Its because its physically impossible. No one can read your mind. No one can speak for you, but you. And no one should.

Boundaries are 100% the responsibility of the individual.  I am responsible for establishing my boundaries.  You are responsible for establishing yours.

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Note to the polyamorous: Stop dating the monogamous

October 18, 2007

A recent experience has reminded me of something I really already knew.

When polys date monos, generally what happens is, the poly gets his/her heart broken.

Monogamists by definition always seek a monogamous relationship. But monogamous relationships often start with people they don’t know all that well, with whom not much depth or seriousness is possible at first. Frequently these relationships start out non-exclusively. Most of us call that “dating”. It has nothing to do with polyamory, and tells us nothing about how the person feels about polyamory.

Monogamists often enter non-monogamous relationships, always with the expectation – stated or unstated, conscious or unconscious – that if/when the relationship gets serious it will somehow automatically transform into a monogamous one. When it doesn’t, the mono often reacts by lashing out at the poly, sometimes seeking out another person to start a new relationship with while dumping the poly or, worse, doing so as a way of trying to manipulate the poly with jealousy. (which of course, since polys by nature tend to be not very jealous about the physical but place an extremely high value on honesty, often has the opposite of the intended effect).

This is often accompanied by a lot of emotional abuse triggered by your failure to magically -and without any previous discussion- transform into something you’re not. To add to the fun, since polys not only do not make up the majority, but are not even an established, well-understood minority with clear boundaries and support structures, this is often accompanied by vociferous disapproval and finger-waggling from most any bystanders, family members, etc – even people you would have thought knew better..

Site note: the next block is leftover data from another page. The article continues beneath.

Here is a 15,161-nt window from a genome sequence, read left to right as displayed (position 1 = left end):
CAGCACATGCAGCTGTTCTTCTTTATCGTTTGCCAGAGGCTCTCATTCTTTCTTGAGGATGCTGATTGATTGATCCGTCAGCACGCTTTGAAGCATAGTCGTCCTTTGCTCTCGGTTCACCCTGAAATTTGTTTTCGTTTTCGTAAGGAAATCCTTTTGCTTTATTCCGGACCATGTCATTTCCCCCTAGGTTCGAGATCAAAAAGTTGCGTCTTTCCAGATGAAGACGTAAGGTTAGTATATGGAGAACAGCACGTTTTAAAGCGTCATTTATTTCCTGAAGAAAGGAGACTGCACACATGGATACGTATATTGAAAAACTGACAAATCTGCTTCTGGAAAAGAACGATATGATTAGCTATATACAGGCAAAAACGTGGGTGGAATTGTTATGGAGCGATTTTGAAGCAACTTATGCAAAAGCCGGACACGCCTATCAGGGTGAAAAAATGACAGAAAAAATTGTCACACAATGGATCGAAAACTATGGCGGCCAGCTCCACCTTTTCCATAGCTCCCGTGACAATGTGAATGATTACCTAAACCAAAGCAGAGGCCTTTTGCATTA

This sudden-dumping-often-with-hate-speech-and-sometimes-a-witch-hunt usually happens right at or soon after the time at which the mono and poly are forming serious bonds with each other, so, by definition, it happens at the time when the poly is most emotionally vulnerable. Good times..

I have watched this pattern repeat so many times, in my own life and in that of many people close to me, that I have come to see it as pretty much the inevitable end result of polys dating monos.

Tired of banging your head – and heart – against a brick wall? The answer is not easy, but it is simple:

Stop dating the monogamous.

This is very similar to the lesson that most mature folks in the gay community have learned: Leave those closet-cases alone. They’re nothing but heartache. This is one reason that gays have their own bars and hangouts. Not because they hate everyone else, but because they want to have a place to go where they have some idea that people they meet are playing by roughly the same rules.

Its a pretty good reason.

Polys need their own centers of community. and not just online..